The realization of the Trans-Pacific Partnership (TPP) trade agreement later this year will benefit all member countries, especially a small economy like Vietnam, said a senior U.S. official during his recent visit to Ho Chi Minh City.
The U.S. government has prioritized the TPP as one of the most important objectives to achieve within the remaining term of President Barack Obama, Charles H. Rivkin, Assistant Secretary of State for Economic and Business Affairs, said at a press meeting at the American Center in the southern city last Friday.
The TPP is a proposed regional free trade agreement aimed at eliminating tariffs and lowering non-tariff barriers that is being negotiated by 12 countries throughout the Asia-Pacific region.
The countries include Australia, Brunei, Canada, Chile, Japan, Malaysia, Mexico, New Zealand, Peru, Singapore, the United States, and Vietnam, which collectively contribute almost half of global output and over 40 percent of world trade, according to the Office of the United States Trade Representative.
“I cannot give a time frame because I cannot speak for Congress, but there are positive developments and the trade promotion authority [TPA] is being discussed and debated now,” Rivkin said.
The TPA, also called the fast track negotiating authority for trade agreements, is the authority of the President of the United States to negotiate international agreements that Congress can vote for or against but cannot amend or filibuster.
The TPA was already adopted by the U.S. Senate last month, and is waiting to be cleared by Congress.
“The TPP will open an unprecedented channel of commerce and potential prosperity for the twelve nations, including America and Vietnam,” Rivkin said.
“The completion of the trade pact this year is the most important economic and strategic thing and most important action we can take not only for Vietnam but for the Asia-Pacific region.
“The TPP is a high-standard and ambitious treaty that opens new markets for our entrepreneurs, new choices for consumers, sets new standards for workers, including the air we breathe, and economic means that will build a positive architecture of security throughout the region.”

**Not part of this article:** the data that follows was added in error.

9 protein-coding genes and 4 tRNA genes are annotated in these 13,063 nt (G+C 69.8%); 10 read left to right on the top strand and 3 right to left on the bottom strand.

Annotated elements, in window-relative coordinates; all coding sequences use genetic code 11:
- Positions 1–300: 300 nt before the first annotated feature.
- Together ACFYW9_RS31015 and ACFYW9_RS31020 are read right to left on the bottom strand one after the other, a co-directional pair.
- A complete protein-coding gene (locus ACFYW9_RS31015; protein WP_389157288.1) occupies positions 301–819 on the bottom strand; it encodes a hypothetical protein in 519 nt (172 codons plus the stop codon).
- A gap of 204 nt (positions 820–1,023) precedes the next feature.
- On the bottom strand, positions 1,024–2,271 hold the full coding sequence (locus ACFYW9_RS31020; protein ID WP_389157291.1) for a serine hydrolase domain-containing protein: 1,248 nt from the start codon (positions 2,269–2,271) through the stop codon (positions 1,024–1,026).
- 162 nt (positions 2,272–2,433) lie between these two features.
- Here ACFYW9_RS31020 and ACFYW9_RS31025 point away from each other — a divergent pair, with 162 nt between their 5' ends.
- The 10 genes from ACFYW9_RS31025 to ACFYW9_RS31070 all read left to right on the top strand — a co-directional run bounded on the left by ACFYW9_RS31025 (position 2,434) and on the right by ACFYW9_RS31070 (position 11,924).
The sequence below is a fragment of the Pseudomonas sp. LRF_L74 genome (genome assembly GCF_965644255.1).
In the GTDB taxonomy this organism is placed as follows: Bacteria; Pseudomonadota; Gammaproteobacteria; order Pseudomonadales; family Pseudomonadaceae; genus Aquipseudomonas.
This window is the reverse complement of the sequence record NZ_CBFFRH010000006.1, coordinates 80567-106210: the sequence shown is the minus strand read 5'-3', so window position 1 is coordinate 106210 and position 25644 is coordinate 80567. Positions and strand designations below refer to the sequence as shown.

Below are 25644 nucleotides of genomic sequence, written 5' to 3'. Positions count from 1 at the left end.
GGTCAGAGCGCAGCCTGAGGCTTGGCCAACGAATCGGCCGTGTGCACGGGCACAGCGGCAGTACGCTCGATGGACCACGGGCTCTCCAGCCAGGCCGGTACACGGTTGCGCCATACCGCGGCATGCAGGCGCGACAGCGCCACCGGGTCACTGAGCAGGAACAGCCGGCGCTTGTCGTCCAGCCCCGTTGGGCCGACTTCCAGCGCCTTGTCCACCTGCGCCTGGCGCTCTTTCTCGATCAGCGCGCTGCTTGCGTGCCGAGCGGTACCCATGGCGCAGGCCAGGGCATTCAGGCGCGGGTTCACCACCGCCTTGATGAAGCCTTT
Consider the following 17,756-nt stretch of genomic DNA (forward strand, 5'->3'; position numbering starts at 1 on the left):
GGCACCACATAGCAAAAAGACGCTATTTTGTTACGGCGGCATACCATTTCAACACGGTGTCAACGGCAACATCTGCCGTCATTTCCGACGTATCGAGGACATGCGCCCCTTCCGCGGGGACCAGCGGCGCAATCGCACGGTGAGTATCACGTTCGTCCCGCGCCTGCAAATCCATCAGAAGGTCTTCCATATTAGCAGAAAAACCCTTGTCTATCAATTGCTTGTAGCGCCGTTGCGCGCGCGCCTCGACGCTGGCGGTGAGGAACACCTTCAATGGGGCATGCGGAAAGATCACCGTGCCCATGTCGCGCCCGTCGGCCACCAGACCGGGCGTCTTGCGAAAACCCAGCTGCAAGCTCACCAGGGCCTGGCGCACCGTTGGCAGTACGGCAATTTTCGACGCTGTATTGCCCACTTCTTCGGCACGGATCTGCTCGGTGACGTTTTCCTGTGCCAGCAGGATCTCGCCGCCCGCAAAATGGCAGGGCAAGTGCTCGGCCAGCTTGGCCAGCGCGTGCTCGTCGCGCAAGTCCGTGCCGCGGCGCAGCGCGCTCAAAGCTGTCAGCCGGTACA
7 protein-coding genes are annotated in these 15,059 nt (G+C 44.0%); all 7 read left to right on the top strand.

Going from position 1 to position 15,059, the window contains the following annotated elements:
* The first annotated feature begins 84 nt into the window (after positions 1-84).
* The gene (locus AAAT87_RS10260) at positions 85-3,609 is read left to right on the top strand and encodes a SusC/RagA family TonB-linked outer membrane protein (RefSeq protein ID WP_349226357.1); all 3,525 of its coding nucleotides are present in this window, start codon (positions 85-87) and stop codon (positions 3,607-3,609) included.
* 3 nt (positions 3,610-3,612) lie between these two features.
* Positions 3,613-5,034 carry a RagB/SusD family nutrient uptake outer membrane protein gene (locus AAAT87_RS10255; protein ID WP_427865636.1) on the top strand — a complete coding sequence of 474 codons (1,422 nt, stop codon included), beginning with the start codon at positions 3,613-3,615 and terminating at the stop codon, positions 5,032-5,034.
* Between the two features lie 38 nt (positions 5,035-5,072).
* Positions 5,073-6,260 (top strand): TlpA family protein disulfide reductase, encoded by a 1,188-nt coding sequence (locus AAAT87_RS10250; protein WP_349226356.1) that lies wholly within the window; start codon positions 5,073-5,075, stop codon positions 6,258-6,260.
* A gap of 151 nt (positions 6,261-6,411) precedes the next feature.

With the materialization of the TPP, Vietnam's GDP may increase more than 30 percent within 10 years after joining the agreement, Rivkin quoted research by the U.S.-based Peterson Institute for International Economics as saying.
Joining the TPP will not only enable Vietnam to integrate into global supply chains, but also allow the country to be ranked among the leading economies in the Asia-Pacific region, he said.
Trade between Vietnam and the U.S. was worth only US$450 million 20 years ago, but has since skyrocketed to $40 billion, up more than 100 times in two decades, the Assistant State Secretary said.
Therefore, trade between the two countries will surely grow rapidly if the trade pact is completed, he added.
One of the reasons the U.S. wants to promote the trade agreement, according to Rivkin, is ASEAN, of which Vietnam is a member, have more than 550 million consumers, a number which is projected to rise to 2.7 billion by 2030, six times bigger than the U.S. population.
ASEAN is short for Association of Southeast Asian Nations, including Malaysia, Indonesia, Thailand, the Philippines, Vietnam, Singapore, Laos, Cambodia, Myanmar, and Brunei.
In addition to trade benefits, Vietnam will also grow rapidly after joining the TPP thanks to more foreign investment inflow, Rivkin said.
Any businesses investing in a given market are keen on three things: transparency, predictability and the rule of law, which have already been specifically mentioned in the TPP.
“Therefore, with Vietnam’s commitments when participating in the TPP, the country will have to create an attractive environment for investors not only from America but also from around the world,” he said.
Furthermore, this agreement could create a strategic alliance so that member countries can be much closer, thus raising a wave of intra-bloc outflow investments, he added.
The TPP will also positively impact many industries in Vietnam and the U.S. with the removal of both tariff and non-tariff barriers, Rivkin said.
“Among the 12 countries in TPP negotiations, the United States is the largest single market in the world, with more than 28 million small and medium enterprises [SME]. In terms of numbers, SMEs account for 98 percent of total enterprises in the country,” he said.
However, small and medium enterprises produce only one percent of the total annual GDP, worth about US$19 trillion, of the U.S. and only one percent of them are exporting, he said.
The lifting of both tariff and non-tariff barriers will have a great positive impact on SMEs in the U.S., and a similar scenario will also take place in Vietnam.
SMEs are the backbone of any economy, so the TPP may facilitate SME sector growth and offer them the first opportunity to export goods to other countries, something that previously they could not do without the treaty, he added.
“During the meetings and contact with the American Chamber of Commerce in more than 30 cities worldwide when I served as U.S. Assistant Secretary of State for Economic and Business Affairs, I have not seen such excitement as I did when meeting with them in Hanoi and Ho Chi Minh City during my current visit,” he said.
“American businesses have been pouring capital into Vietnam, and want to invest more, partly due to the anticipation of the TPP, and the potential of the local market given its abundant, young and energetic workforce and the availability of many attractive investment opportunities here," he stressed.